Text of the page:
Who doesn’t love soup, especially in the chill of winter! Soup, for me, is the best way I know to sneak a gazillion healthy ingredients into a pot of simmering comfort food.
If your little ones aren’t particularly thrilled about eating soup, just toss in some small cut pasta in there, like; orzo, bowtie, or ditalini.
They will lap up the pasta and pay no attention to the healthy ingredients you’ve hidden in there!
Having raised four children and now have several grandchildren, I know a thing or two about hiding healthy ingredients in their food.
It was how I came up with their favorite Grandma’s Sneaky Meatballs. Ground veggies mixed with the meat. (Wink)
This recipe packs the flavor, while still allowing the squash to remain the center of attention.
Other Soups To Love
While many of us have our favorite soup recipes to make during the colder months of the year, it’s always fun to try favorites of other cooks.
Perhaps you will find one of my favorites a new favorite of yours too!
- Asparagus Ends and Garlic Soup – with olive oil and basil, makes for a delicious soup, helping not to waste the woody ends of fresh asparagus.
- Black and White Bean Soups – white bean with chicken or earthy black bean with chili; 2 soups as different as black and white yet both fast to make.
- Immune Boost Vegetable Onion Soup – is slow simmered in natural medicinal properties from onion, turmeric, ginger, fresh herbs and mushrooms.
- Ginger Carrot Red Lentil Soup – is the soup I make every year for New Year’s Day, with immune boosting properties to start a healthy year.
- Butternut Squash
- Coconut milk
- Garam Masala
- Red chili pepper
- Water or Broth
- Stock pot (at least 4 quarts) – if you don’t yet have a favorite stock pot, this one is mine.
- Cutting board
- Chopping knife
- Measuring cup
- Measuring spoons
- Blender or Immersion Blender – I find it easier to puree in the pot I am cooking in, so this immersion blender is my favorite.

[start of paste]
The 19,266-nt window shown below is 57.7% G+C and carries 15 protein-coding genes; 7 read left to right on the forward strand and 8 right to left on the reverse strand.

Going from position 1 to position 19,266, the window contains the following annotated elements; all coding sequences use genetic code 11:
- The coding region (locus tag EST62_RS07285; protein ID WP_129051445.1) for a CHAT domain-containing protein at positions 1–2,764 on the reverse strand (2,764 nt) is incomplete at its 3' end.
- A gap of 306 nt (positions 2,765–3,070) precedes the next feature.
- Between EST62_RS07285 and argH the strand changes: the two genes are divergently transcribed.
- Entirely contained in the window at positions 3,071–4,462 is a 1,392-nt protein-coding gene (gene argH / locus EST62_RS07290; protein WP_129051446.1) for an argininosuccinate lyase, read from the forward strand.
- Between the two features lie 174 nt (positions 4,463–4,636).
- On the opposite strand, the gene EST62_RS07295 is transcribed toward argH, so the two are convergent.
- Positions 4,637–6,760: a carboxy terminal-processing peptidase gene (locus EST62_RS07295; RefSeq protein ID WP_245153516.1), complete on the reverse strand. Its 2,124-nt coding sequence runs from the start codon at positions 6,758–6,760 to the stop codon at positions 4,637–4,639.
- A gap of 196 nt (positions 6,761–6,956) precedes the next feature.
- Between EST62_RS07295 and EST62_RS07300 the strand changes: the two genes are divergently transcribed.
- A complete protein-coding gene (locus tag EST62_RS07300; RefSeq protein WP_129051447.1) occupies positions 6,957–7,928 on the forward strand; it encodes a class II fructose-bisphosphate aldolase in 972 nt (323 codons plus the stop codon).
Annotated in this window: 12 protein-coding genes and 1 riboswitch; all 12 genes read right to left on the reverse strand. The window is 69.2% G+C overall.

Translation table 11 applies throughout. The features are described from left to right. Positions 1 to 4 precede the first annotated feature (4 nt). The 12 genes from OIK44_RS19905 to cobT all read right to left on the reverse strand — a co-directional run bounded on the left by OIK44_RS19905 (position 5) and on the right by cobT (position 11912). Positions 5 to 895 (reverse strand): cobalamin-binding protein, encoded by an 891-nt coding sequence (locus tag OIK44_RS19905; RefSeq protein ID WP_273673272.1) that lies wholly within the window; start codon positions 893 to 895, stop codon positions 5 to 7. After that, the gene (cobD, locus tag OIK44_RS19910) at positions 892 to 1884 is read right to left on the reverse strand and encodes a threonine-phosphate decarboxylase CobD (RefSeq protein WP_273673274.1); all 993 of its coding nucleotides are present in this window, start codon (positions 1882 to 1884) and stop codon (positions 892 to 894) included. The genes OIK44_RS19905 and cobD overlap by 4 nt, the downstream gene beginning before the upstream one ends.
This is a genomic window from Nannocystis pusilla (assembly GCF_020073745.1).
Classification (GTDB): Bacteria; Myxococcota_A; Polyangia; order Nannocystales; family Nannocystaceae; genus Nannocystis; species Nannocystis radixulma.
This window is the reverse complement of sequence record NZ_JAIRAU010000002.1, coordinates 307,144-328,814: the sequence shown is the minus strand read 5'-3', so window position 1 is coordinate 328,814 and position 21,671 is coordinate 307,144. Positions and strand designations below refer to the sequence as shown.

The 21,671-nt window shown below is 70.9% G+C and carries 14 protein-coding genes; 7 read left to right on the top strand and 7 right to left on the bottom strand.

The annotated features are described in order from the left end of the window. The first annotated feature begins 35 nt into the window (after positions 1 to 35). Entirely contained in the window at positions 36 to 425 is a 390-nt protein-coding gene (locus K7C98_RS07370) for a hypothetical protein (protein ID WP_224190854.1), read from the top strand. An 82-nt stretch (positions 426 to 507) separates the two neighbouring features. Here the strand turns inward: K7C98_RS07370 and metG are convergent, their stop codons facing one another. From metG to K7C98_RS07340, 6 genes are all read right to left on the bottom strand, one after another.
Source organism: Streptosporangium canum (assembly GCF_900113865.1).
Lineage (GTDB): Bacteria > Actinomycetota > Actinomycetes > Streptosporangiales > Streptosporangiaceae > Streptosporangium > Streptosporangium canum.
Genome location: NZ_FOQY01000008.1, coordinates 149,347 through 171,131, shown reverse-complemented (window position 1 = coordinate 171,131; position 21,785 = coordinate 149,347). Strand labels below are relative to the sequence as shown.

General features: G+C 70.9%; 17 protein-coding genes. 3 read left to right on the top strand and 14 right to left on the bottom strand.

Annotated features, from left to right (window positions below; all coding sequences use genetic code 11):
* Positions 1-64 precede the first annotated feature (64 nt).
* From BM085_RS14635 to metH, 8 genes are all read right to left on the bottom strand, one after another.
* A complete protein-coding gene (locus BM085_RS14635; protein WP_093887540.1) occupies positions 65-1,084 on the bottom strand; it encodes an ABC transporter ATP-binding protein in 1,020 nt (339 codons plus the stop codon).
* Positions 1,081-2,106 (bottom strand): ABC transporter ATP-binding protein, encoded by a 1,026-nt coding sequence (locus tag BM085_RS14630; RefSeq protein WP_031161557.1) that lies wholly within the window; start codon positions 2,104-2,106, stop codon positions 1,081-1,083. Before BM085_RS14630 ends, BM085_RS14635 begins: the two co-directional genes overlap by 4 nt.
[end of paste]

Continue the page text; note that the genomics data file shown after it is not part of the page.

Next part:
- Cooking Spoon
- Vegetable peeler
- Ice Cream Scooper (to clean out the gourd)
- Stovetop or burner
Flavor Rich Butternut Squash Soup
- 4-quart stock pot with lid
- sharp paring knife
- blender or immersion blender
- 3 cups Butternut squash cut into cubes
- 1 Onion cut into cubes
- 2 cups Celery finely chopped
- 1 1/2 cups Coconut milk
- 1 tbsp Garam Masala
- pinch Red chili pepper
- 2 tbsp Fresh Turmeric or 1 tbsp powdered
- 2 tbsp Fresh Ginger or 1 tbsp powdered
- 1 tsp Salt to taste
- 2 tbsp Tahini
- 4-5 cups Water or Broth
- 1 Cilantro bunch rough chopped
- If Using The Butternut Squash Bulb As A Serving Bowl Clean out as much of the butternut squash from the bulb end using an ice cream scoop or sharp paring knife, set the bulb aside to serve in.
- Peel and chop into small cubes the squash from the long cylinder end of the butternut squash.
- In a medium size stock pot (about 4-quarts), place the cubed squash, cubed celery, chopped onion, spices and water or broth. Bring to a boil, lower and simmer for about 30 minutes or until squash is tender.
- Puree the soup with an immersion blender, or scoop out the solid pieces and puree in a blender or food processor. Return the pureed mixture to the pot and add the coconut milk and tahini.
- Bring to a gentle boil again and lower to a simmer for another 15-minutes. Soup is now ready to serve with a garnish of chopped cilantro.
- This soup freezes beautifully for those days when there is not enough time to prepare homemade meals.